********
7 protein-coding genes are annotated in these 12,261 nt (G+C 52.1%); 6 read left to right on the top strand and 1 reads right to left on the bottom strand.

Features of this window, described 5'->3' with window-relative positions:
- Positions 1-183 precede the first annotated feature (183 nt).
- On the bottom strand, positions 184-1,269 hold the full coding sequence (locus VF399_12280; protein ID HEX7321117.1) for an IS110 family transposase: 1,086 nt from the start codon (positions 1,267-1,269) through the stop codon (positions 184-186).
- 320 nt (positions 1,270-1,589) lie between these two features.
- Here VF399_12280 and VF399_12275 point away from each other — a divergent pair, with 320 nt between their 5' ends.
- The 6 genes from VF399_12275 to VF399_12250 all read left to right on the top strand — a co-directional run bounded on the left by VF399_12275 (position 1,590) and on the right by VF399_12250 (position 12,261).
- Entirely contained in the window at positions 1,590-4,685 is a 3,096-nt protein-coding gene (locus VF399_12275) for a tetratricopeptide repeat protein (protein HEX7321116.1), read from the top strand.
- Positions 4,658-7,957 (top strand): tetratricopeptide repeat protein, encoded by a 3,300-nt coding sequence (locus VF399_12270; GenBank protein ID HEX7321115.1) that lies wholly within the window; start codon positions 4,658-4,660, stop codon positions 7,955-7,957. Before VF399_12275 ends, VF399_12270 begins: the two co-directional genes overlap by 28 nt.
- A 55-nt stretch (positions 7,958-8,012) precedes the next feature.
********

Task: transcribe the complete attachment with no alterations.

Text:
7 protein-coding genes are annotated in these 12,261 nt (G+C 52.1%); 6 read left to right on the top strand and 1 reads right to left on the bottom strand.

Features of this window, described 5'->3' with window-relative positions:
- Positions 1-183 precede the first annotated feature (183 nt).
- On the bottom strand, positions 184-1,269 hold the full coding sequence (locus VF399_12280; protein ID HEX7321117.1) for an IS110 family transposase: 1,086 nt from the start codon (positions 1,267-1,269) through the stop codon (positions 184-186).
- 320 nt (positions 1,270-1,589) lie between these two features.
- Here VF399_12280 and VF399_12275 point away from each other — a divergent pair, with 320 nt between their 5' ends.
- The 6 genes from VF399_12275 to VF399_12250 all read left to right on the top strand — a co-directional run bounded on the left by VF399_12275 (position 1,590) and on the right by VF399_12250 (position 12,261).
- Entirely contained in the window at positions 1,590-4,685 is a 3,096-nt protein-coding gene (locus VF399_12275) for a tetratricopeptide repeat protein (protein HEX7321116.1), read from the top strand.
- Positions 4,658-7,957 (top strand): tetratricopeptide repeat protein, encoded by a 3,300-nt coding sequence (locus VF399_12270; GenBank protein ID HEX7321115.1) that lies wholly within the window; start codon positions 4,658-4,660, stop codon positions 7,955-7,957. Before VF399_12275 ends, VF399_12270 begins: the two co-directional genes overlap by 28 nt.
- A 55-nt stretch (positions 7,958-8,012) precedes the next feature.